We’re not going to pretend that turkeys are the prettiest birds, or the most elegant. The big ball-shaped avians’ warty-looking faces and floppy necks might be endearing if you’re being generous; beautiful they’re not. But if you’re looking for an animal that’s earned its association with bounty, you couldn’t do much better. Wild turkeys and their ancestors have been strutting across the plains of what’s now North America for more than 20 million years. Humans have been feasting on them since at least the end of the last ice age, with the bird figuring prominently in the cultures of Native nations from the Muscogee to the Navajo.
If you’re used to seeing your turkeys plucked and frozen, spotting one of these big birds in the wild can be exciting—dare we say magnificent? Up your chances by tackling one of these four great hikes this fall.
Conecuh Trail, Conecuh National Forest, Alabama
Scan for eastern wild turkeys near the Alabama-Florida state line on this 23-mile trek. Along the way, you’ll wind through forests of native longleaf pines, splash through stream crossings, and ponds formed in limestone sinkholes. Highlight: the clear, cold waters at Blue Spring.
Gibbons Creek Wildlife Art Trail, Steigerwald Lake National Wildlife Refuge, Washington
You won’t just see birds here: Since in opened in 2009, this trail has also acted as an open-air gallery, giving hikers a chance to see sculptures under the watchful eye of Mt. Hood. Wander along a riparian zone, keeping an eye out for Merriam’s wild turkeys, on this 2.4-miler. Note: Part of the loop is shuttered from October through April to protect migratory birds.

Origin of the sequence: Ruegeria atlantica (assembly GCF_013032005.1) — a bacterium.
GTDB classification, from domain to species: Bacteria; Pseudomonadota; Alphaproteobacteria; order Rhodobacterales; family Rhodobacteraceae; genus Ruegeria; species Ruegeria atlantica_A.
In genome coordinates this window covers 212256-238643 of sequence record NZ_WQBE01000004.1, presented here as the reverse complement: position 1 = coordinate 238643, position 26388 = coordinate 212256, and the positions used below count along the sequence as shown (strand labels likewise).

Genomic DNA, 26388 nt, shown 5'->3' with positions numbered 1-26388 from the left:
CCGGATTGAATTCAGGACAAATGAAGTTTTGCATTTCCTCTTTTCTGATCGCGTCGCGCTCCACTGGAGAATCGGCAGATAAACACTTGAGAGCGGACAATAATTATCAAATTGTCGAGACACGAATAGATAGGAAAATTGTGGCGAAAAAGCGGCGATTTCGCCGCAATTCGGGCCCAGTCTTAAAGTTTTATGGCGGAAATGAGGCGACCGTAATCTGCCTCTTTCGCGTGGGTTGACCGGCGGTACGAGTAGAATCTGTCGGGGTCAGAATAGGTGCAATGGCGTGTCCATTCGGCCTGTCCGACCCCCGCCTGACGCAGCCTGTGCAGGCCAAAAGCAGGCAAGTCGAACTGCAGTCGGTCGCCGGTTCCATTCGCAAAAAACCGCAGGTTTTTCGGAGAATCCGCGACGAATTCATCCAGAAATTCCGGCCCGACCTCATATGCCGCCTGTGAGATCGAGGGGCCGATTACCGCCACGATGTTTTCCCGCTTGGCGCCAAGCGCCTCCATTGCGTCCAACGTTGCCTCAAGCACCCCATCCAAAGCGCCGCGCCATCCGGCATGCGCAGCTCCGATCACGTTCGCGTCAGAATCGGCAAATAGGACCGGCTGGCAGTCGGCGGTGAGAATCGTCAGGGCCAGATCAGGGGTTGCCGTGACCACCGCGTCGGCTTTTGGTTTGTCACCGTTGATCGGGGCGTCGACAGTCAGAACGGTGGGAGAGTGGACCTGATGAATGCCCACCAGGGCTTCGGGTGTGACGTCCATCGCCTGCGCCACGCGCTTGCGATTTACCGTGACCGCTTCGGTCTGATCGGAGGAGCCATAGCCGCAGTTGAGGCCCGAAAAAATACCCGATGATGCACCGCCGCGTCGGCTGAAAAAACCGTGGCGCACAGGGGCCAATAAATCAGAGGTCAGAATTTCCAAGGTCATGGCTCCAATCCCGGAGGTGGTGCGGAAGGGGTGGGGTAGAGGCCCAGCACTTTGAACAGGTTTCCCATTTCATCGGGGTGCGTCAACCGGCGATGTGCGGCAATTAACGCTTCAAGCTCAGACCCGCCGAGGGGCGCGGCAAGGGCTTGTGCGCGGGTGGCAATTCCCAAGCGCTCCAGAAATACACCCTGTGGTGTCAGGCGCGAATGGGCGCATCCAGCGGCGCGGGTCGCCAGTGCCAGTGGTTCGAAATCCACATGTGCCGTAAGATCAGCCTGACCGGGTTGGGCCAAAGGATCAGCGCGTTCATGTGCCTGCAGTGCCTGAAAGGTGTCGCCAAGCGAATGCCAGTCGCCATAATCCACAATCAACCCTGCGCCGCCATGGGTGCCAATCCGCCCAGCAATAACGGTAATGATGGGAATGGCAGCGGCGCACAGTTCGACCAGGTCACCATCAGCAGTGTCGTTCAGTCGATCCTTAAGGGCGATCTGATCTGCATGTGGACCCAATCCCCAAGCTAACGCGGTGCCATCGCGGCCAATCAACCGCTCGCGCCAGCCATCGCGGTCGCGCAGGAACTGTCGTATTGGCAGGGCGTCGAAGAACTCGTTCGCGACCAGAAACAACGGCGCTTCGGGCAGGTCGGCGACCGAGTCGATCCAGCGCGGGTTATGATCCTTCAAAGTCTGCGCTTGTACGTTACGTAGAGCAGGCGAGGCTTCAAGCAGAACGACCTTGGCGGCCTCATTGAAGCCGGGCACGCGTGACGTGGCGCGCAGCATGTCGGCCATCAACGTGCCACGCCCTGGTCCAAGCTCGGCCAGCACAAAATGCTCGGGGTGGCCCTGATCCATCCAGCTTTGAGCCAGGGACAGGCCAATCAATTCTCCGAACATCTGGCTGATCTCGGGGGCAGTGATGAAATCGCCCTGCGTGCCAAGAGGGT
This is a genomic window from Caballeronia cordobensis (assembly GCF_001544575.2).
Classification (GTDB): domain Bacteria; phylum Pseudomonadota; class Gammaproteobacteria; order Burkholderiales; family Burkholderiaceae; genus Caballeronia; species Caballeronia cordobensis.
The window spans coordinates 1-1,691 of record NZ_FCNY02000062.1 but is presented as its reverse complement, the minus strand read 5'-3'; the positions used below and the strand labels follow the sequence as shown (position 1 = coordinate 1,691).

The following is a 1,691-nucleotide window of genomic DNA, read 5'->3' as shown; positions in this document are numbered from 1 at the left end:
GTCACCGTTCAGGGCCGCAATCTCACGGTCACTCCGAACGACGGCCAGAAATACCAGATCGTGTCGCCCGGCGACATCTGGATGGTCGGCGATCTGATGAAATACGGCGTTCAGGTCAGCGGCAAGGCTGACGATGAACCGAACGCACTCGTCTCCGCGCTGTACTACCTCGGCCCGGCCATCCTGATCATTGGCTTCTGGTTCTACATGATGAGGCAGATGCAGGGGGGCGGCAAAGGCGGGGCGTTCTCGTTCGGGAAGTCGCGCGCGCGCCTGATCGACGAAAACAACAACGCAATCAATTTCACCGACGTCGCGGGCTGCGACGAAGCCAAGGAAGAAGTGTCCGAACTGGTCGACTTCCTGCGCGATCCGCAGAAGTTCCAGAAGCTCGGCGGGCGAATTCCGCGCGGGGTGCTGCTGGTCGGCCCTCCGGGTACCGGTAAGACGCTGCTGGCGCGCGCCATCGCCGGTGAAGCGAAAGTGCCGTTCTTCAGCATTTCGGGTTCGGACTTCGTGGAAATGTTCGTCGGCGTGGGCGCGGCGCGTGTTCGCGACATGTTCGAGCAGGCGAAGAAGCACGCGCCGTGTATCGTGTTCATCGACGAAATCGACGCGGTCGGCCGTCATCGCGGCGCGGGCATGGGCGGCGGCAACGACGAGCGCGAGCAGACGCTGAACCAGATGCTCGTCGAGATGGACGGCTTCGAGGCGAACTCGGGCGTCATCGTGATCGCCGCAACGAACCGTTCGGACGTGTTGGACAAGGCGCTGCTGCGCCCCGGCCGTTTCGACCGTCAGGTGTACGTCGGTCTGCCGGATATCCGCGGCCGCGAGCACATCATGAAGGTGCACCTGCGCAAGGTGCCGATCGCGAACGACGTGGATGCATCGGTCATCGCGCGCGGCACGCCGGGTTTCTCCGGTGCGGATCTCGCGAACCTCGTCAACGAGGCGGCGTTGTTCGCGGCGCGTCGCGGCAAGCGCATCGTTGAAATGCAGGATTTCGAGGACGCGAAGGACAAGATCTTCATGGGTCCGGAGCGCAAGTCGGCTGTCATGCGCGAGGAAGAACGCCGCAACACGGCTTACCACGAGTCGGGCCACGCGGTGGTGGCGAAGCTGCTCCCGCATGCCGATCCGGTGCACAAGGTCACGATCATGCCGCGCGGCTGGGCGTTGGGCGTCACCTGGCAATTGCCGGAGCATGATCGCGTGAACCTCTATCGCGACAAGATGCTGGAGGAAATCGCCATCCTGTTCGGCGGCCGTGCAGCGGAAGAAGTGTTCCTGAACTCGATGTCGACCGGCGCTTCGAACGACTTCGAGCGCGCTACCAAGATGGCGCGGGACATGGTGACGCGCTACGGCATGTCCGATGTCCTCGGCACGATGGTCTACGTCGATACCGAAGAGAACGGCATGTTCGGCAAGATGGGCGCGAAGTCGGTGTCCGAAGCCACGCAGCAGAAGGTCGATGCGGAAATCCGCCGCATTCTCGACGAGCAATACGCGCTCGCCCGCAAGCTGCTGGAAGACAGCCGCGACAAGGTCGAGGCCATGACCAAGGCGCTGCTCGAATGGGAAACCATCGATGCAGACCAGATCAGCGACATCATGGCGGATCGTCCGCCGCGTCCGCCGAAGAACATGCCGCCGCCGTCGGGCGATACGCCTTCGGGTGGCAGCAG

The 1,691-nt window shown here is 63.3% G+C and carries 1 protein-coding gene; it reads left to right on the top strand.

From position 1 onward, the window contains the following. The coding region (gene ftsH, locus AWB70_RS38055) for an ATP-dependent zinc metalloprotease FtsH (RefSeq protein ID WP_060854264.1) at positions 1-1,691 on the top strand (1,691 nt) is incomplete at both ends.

Willow Falls Trail, Willow Falls State Park, Wisconsin
Honestly, the birds may not be the thing you remember the most about this trip through the midwestern forest. Instead, prepare to be captivated by the park’s namesake falls, which form where the Willow River cascades into the St. Croix in a 45-foot series of drops. Keep an eye out for turkeys as you make the 2.3-mile trek to the main attraction.
Wolf Mountain Trail, Pedernales Falls State Park, Texas
You won’t find any wolves on this trail: The name refers to coyotes, or “prairie wolves,” whose nighttime howling punctuates the stillness at this Texas park. Keep an eye out for both them and their prey, Rio Grande wild turkeys, as you follow this 6-mile lollipop loop past clear, rock-rimmed springs and past wide-open viewpoints on this hill country ramble.
Originally published November 2015; last updated November 2021